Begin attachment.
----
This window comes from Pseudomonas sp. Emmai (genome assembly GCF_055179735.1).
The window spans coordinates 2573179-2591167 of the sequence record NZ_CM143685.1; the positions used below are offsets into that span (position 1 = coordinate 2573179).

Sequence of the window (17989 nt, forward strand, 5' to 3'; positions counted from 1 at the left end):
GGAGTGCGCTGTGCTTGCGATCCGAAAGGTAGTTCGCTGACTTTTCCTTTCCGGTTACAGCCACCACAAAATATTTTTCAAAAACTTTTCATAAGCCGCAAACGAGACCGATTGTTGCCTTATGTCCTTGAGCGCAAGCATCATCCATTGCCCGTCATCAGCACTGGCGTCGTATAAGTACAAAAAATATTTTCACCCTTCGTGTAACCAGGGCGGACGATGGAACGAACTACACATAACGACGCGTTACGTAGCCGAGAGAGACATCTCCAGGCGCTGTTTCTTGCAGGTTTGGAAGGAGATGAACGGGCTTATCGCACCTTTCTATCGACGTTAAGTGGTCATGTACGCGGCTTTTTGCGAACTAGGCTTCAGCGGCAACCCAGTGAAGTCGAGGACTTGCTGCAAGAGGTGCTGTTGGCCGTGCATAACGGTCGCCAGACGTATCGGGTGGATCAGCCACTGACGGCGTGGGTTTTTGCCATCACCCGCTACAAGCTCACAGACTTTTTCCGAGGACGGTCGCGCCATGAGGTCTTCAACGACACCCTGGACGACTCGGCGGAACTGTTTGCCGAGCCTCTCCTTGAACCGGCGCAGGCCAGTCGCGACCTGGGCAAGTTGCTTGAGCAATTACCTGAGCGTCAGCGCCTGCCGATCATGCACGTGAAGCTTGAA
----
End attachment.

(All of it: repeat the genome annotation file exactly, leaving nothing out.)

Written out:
This window comes from Pseudomonas sp. Emmai (genome assembly GCF_055179735.1).
The window spans coordinates 2573179-2591167 of the sequence record NZ_CM143685.1; the positions used below are offsets into that span (position 1 = coordinate 2573179).

Sequence of the window (17989 nt, forward strand, 5' to 3'; positions counted from 1 at the left end):
GGAGTGCGCTGTGCTTGCGATCCGAAAGGTAGTTCGCTGACTTTTCCTTTCCGGTTACAGCCACCACAAAATATTTTTCAAAAACTTTTCATAAGCCGCAAACGAGACCGATTGTTGCCTTATGTCCTTGAGCGCAAGCATCATCCATTGCCCGTCATCAGCACTGGCGTCGTATAAGTACAAAAAATATTTTCACCCTTCGTGTAACCAGGGCGGACGATGGAACGAACTACACATAACGACGCGTTACGTAGCCGAGAGAGACATCTCCAGGCGCTGTTTCTTGCAGGTTTGGAAGGAGATGAACGGGCTTATCGCACCTTTCTATCGACGTTAAGTGGTCATGTACGCGGCTTTTTGCGAACTAGGCTTCAGCGGCAACCCAGTGAAGTCGAGGACTTGCTGCAAGAGGTGCTGTTGGCCGTGCATAACGGTCGCCAGACGTATCGGGTGGATCAGCCACTGACGGCGTGGGTTTTTGCCATCACCCGCTACAAGCTCACAGACTTTTTCCGAGGACGGTCGCGCCATGAGGTCTTCAACGACACCCTGGACGACTCGGCGGAACTGTTTGCCGAGCCTCTCCTTGAACCGGCGCAGGCCAGTCGCGACCTGGGCAAGTTGCTTGAGCAATTACCTGAGCGTCAGCGCCTGCCGATCATGCACGTGAAGCTTGAA